I, Alex Cross also suffers by taking Cross out of his usual environment. Normally, the Cross books deal with gritty murders in less than salubrious circumstances. Whilst this book has its sordid elements, it is set in the more rarefied world of Washington DC politics and so feels a lot more artificial. It also means that the sense of threat is far more nebulous - Cross is not pitting his wits against a serial killer; instead he battling through a tangle of bureaucracy, cover-ups and obfuscation. This is just not as exciting as the "chase" element which is the strongest feature of other Cross novels.
Whatever its shortcomings at least the book remains readable and reasonably quick paced. It contains Patterson's trademark short chapters and punchy style so that whilst the plot might not be the most complex or gripping in the world, you never feel like the book is a complete waste of time and it keeps you mildly entertained. It's an ideal book to read when you are tired, don't have a lot of time to read, or simply are not in the mood for a complicated book. I, Alex Cross is the very definition of easy reading: you barely have to concentrate, the chapters fly by and, before you know it, you've reached the end, vaguely satisfied, but also rather frustrated. Even if you don't really enjoy it, at least it's not going to waste a great deal of your time: even reading slowly, there's probably not more than 5 hours' reading from start to finish.
On the whole I, Alex Cross continues the downward trend of Cross novels and it's certainly a long way from the grittier early entries like Along Came a Spider or Kiss the Girls. Thanks to Patterson's easy reading style it just about keeps its head above water, but only just. Even so, I wouldn't recommend buying it new, as it's definitely a one-read book. Pick it up second hand (it's widely available in charity shops less than £2) or borrow it from your local library.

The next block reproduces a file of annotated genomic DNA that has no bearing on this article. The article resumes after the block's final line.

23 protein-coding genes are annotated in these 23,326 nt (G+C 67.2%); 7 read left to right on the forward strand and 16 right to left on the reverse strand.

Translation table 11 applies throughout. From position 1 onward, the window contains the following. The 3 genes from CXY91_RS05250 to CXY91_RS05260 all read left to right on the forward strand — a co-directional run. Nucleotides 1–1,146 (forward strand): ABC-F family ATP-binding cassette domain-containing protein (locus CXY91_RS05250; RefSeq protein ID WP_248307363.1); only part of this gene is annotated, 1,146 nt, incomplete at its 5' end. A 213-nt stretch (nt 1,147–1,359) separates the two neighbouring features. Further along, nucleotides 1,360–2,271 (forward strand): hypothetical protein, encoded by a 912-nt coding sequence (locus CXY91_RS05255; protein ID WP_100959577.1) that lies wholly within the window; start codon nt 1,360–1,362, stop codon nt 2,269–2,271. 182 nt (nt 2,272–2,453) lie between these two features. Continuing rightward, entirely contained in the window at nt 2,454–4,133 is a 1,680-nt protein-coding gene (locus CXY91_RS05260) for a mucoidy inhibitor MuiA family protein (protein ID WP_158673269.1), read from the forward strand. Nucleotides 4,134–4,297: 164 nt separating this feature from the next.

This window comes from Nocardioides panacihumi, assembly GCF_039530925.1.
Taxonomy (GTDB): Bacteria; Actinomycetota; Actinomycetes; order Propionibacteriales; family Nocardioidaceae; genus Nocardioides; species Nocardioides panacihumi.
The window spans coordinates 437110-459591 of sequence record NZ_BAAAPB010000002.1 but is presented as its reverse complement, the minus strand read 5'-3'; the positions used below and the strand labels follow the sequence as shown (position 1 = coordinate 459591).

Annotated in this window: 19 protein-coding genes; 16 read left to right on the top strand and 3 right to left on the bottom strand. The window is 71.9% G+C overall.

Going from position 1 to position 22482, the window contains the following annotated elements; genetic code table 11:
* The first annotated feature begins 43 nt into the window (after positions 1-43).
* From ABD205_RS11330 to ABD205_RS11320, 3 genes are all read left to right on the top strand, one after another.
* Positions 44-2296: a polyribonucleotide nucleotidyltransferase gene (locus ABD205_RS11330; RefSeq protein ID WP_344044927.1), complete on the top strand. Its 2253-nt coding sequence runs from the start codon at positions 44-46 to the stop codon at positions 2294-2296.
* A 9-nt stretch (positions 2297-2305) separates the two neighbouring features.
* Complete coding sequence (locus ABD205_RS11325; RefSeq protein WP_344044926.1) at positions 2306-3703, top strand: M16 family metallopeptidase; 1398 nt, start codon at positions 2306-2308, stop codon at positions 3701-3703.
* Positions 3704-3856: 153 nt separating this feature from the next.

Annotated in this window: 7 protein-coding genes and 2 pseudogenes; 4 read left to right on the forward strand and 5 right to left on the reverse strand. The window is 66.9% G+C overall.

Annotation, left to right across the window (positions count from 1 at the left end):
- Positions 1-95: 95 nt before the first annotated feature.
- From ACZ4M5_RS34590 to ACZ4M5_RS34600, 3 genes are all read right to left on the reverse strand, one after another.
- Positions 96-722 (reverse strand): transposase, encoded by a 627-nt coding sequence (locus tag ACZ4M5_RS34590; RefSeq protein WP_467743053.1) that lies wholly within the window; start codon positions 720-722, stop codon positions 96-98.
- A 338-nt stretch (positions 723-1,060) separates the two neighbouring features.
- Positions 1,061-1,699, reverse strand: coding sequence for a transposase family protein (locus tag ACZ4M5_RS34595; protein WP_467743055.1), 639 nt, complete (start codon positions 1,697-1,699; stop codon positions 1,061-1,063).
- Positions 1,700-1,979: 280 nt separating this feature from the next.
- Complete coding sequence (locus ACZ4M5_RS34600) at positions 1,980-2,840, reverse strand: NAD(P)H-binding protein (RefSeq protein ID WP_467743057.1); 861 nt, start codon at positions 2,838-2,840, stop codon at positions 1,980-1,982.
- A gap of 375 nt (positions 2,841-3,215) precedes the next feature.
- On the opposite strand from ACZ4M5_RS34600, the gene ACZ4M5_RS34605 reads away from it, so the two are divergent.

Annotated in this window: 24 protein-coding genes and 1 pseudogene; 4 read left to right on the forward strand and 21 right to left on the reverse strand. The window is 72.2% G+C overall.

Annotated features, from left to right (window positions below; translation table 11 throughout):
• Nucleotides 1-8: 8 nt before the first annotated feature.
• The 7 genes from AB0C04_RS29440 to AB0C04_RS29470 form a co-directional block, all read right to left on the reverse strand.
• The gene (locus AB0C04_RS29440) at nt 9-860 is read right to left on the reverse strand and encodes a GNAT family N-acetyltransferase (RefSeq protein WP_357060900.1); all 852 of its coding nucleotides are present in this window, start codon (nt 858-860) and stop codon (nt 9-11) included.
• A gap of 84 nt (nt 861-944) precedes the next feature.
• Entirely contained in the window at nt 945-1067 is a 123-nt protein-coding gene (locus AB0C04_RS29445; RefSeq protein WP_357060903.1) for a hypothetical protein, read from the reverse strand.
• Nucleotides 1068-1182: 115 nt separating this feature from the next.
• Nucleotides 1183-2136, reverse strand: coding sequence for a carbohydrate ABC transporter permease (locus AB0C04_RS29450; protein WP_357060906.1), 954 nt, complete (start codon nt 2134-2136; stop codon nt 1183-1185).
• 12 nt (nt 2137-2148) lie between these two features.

I, Alex Cross
© copyright SWSt 2012
I must confess to having lost track of the chronology of Alex Cross books, the plots melting into one with the only difference seeming to be the name of the main villain. James Patterson makes no bones about the easy to read nature of his books, and the fact that they fly past does mean that a week later you're likely to have forgotten a large amount of the plot.
I, Alex Cross has a plot that hits the ground running, literally as we get a short chapter following a young girl who is running for her life through the woods. We then flip to other action as first of all the plot reveals a secretive 'club' where high society members can come and indulge the strongest of their sexual desires at a price. Then we get Alex Cross at home, a detective with notoriety whose heart is as big as his recognition, shown as his Nana gets ill and provides a different plot track to the book. but the main link is when Alex's niece is found mangled, with strong links suggesting the 'club' had something to do with it.